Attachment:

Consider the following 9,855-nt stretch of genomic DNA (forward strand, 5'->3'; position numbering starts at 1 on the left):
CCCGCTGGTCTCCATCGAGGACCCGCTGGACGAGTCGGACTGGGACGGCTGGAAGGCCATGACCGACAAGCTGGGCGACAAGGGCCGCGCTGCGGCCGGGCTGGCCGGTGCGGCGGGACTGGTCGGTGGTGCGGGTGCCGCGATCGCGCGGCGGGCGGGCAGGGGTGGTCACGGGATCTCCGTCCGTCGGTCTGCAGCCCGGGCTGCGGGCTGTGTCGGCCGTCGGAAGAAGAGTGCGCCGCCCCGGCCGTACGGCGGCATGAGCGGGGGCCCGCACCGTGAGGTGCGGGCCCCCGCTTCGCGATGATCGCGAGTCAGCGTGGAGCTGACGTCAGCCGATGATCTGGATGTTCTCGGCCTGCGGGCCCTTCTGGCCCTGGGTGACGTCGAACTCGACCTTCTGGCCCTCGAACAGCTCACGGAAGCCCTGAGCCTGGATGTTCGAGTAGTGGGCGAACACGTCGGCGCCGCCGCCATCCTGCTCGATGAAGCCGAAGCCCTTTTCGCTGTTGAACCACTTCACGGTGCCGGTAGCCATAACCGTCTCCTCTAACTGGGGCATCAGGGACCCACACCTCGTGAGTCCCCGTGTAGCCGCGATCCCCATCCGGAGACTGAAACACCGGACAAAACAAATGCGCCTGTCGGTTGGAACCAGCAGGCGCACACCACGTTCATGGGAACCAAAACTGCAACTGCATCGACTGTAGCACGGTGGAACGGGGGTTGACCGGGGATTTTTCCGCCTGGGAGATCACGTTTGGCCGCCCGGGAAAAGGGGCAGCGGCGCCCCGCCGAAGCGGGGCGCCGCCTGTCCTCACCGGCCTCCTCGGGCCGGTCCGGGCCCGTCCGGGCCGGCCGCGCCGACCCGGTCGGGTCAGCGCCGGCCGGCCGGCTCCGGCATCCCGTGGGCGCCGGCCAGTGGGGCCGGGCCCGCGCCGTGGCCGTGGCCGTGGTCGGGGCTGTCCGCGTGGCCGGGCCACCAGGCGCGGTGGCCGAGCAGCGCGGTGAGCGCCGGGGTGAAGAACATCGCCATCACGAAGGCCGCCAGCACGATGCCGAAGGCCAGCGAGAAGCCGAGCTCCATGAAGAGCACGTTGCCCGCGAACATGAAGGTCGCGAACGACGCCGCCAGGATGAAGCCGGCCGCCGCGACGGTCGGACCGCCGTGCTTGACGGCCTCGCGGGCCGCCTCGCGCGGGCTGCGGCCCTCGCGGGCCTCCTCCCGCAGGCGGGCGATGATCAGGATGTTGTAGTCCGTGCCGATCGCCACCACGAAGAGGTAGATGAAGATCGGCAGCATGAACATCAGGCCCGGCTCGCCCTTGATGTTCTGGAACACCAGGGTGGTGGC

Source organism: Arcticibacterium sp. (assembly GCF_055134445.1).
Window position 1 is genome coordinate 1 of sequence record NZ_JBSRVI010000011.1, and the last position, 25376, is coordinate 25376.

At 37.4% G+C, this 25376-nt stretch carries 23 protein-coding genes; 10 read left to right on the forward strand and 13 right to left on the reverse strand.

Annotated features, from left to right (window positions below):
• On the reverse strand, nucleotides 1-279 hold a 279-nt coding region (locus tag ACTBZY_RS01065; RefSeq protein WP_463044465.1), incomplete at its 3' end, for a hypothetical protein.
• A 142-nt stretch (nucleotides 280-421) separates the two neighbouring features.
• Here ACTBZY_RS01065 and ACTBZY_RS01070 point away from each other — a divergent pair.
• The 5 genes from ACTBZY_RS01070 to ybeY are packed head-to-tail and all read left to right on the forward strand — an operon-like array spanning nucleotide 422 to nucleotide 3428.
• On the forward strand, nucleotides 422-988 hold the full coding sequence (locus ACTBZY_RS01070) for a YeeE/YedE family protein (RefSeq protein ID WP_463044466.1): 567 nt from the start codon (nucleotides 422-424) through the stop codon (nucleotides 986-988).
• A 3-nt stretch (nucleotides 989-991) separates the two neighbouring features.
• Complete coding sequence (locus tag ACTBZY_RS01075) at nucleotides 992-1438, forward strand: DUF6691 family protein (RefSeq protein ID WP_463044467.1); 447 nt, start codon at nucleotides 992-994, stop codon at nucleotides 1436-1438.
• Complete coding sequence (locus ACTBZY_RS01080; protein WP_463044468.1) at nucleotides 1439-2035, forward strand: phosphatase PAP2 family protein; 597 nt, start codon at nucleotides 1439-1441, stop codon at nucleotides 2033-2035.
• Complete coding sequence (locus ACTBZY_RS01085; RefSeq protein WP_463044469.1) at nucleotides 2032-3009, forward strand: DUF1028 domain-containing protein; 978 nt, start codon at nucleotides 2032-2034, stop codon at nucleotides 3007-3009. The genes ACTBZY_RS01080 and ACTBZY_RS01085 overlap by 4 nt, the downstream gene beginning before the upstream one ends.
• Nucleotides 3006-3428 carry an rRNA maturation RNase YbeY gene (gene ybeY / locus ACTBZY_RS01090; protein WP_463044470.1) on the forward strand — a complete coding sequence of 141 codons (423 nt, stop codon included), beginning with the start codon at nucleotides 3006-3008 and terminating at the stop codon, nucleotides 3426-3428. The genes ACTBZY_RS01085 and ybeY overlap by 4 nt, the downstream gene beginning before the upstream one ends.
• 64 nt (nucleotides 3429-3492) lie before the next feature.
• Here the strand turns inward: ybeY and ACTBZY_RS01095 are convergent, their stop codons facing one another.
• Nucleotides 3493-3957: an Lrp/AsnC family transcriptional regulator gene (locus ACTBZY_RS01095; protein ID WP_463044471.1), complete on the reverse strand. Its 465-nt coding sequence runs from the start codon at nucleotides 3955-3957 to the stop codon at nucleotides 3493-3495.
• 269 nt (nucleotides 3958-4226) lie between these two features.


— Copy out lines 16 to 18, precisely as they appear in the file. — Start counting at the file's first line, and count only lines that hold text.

• Nucleotides 3006-3428 carry an rRNA maturation RNase YbeY gene (gene ybeY / locus ACTBZY_RS01090; protein WP_463044470.1) on the forward strand — a complete coding sequence of 141 codons (423 nt, stop codon included), beginning with the start codon at nucleotides 3006-3008 and terminating at the stop codon, nucleotides 3426-3428. The genes ACTBZY_RS01085 and ybeY overlap by 4 nt, the downstream gene beginning before the upstream one ends.
• 64 nt (nucleotides 3429-3492) lie before the next feature.
• Here the strand turns inward: ybeY and ACTBZY_RS01095 are convergent, their stop codons facing one another.